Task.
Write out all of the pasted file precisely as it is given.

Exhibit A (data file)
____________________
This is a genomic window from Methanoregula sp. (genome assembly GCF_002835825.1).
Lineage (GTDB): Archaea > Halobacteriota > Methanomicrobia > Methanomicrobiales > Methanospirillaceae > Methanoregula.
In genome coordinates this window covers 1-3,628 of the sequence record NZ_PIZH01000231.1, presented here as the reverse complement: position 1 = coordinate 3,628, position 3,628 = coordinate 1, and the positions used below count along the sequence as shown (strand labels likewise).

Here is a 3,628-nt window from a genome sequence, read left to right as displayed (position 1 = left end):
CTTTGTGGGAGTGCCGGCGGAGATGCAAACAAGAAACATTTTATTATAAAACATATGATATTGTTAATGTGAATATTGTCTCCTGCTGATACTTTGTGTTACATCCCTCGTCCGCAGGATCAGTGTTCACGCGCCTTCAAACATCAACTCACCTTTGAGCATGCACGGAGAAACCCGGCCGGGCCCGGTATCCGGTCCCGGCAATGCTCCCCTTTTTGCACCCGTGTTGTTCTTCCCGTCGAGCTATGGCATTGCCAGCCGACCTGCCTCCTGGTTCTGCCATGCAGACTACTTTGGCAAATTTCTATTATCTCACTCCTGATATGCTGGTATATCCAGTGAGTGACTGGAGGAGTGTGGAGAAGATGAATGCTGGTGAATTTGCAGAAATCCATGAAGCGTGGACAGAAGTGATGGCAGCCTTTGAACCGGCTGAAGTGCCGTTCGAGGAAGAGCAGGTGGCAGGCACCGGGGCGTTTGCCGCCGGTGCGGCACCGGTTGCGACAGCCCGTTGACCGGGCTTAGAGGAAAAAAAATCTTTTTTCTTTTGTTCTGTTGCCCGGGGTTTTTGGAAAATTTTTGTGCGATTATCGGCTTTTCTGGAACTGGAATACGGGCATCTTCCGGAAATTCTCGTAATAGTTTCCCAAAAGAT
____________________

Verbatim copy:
This is a genomic window from Methanoregula sp. (genome assembly GCF_002835825.1).
Lineage (GTDB): Archaea > Halobacteriota > Methanomicrobia > Methanomicrobiales > Methanospirillaceae > Methanoregula.
In genome coordinates this window covers 1-3,628 of the sequence record NZ_PIZH01000231.1, presented here as the reverse complement: position 1 = coordinate 3,628, position 3,628 = coordinate 1, and the positions used below count along the sequence as shown (strand labels likewise).

Here is a 3,628-nt window from a genome sequence, read left to right as displayed (position 1 = left end):
CTTTGTGGGAGTGCCGGCGGAGATGCAAACAAGAAACATTTTATTATAAAACATATGATATTGTTAATGTGAATATTGTCTCCTGCTGATACTTTGTGTTACATCCCTCGTCCGCAGGATCAGTGTTCACGCGCCTTCAAACATCAACTCACCTTTGAGCATGCACGGAGAAACCCGGCCGGGCCCGGTATCCGGTCCCGGCAATGCTCCCCTTTTTGCACCCGTGTTGTTCTTCCCGTCGAGCTATGGCATTGCCAGCCGACCTGCCTCCTGGTTCTGCCATGCAGACTACTTTGGCAAATTTCTATTATCTCACTCCTGATATGCTGGTATATCCAGTGAGTGACTGGAGGAGTGTGGAGAAGATGAATGCTGGTGAATTTGCAGAAATCCATGAAGCGTGGACAGAAGTGATGGCAGCCTTTGAACCGGCTGAAGTGCCGTTCGAGGAAGAGCAGGTGGCAGGCACCGGGGCGTTTGCCGCCGGTGCGGCACCGGTTGCGACAGCCCGTTGACCGGGCTTAGAGGAAAAAAAATCTTTTTTCTTTTGTTCTGTTGCCCGGGGTTTTTGGAAAATTTTTGTGCGATTATCGGCTTTTCTGGAACTGGAATACGGGCATCTTCCGGAAATTCTCGTAATAGTTTCCCAAAAGAT